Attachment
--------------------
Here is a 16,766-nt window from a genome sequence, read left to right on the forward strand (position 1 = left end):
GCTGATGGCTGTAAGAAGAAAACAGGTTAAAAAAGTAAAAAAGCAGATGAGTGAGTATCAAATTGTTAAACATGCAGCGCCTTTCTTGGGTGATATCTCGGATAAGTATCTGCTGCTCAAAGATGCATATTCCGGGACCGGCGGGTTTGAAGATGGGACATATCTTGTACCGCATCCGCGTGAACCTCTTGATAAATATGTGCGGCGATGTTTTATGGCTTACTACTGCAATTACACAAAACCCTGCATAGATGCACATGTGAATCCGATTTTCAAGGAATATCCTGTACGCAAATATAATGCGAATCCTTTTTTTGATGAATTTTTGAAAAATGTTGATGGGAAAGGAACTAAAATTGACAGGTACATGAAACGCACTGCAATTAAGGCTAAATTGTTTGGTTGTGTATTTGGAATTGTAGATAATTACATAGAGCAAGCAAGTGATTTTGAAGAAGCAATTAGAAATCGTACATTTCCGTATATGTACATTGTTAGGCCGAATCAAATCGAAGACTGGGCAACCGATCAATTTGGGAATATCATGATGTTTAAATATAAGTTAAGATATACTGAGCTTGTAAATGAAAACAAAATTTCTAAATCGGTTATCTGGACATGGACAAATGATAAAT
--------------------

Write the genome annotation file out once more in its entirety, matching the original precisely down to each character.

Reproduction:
Here is a 16,766-nt window from a genome sequence, read left to right on the forward strand (position 1 = left end):
GCTGATGGCTGTAAGAAGAAAACAGGTTAAAAAAGTAAAAAAGCAGATGAGTGAGTATCAAATTGTTAAACATGCAGCGCCTTTCTTGGGTGATATCTCGGATAAGTATCTGCTGCTCAAAGATGCATATTCCGGGACCGGCGGGTTTGAAGATGGGACATATCTTGTACCGCATCCGCGTGAACCTCTTGATAAATATGTGCGGCGATGTTTTATGGCTTACTACTGCAATTACACAAAACCCTGCATAGATGCACATGTGAATCCGATTTTCAAGGAATATCCTGTACGCAAATATAATGCGAATCCTTTTTTTGATGAATTTTTGAAAAATGTTGATGGGAAAGGAACTAAAATTGACAGGTACATGAAACGCACTGCAATTAAGGCTAAATTGTTTGGTTGTGTATTTGGAATTGTAGATAATTACATAGAGCAAGCAAGTGATTTTGAAGAAGCAATTAGAAATCGTACATTTCCGTATATGTACATTGTTAGGCCGAATCAAATCGAAGACTGGGCAACCGATCAATTTGGGAATATCATGATGTTTAAATATAAGTTAAGATATACTGAGCTTGTAAATGAAAACAAAATTTCTAAATCGGTTATCTGGACATGGACAAATGATAAAT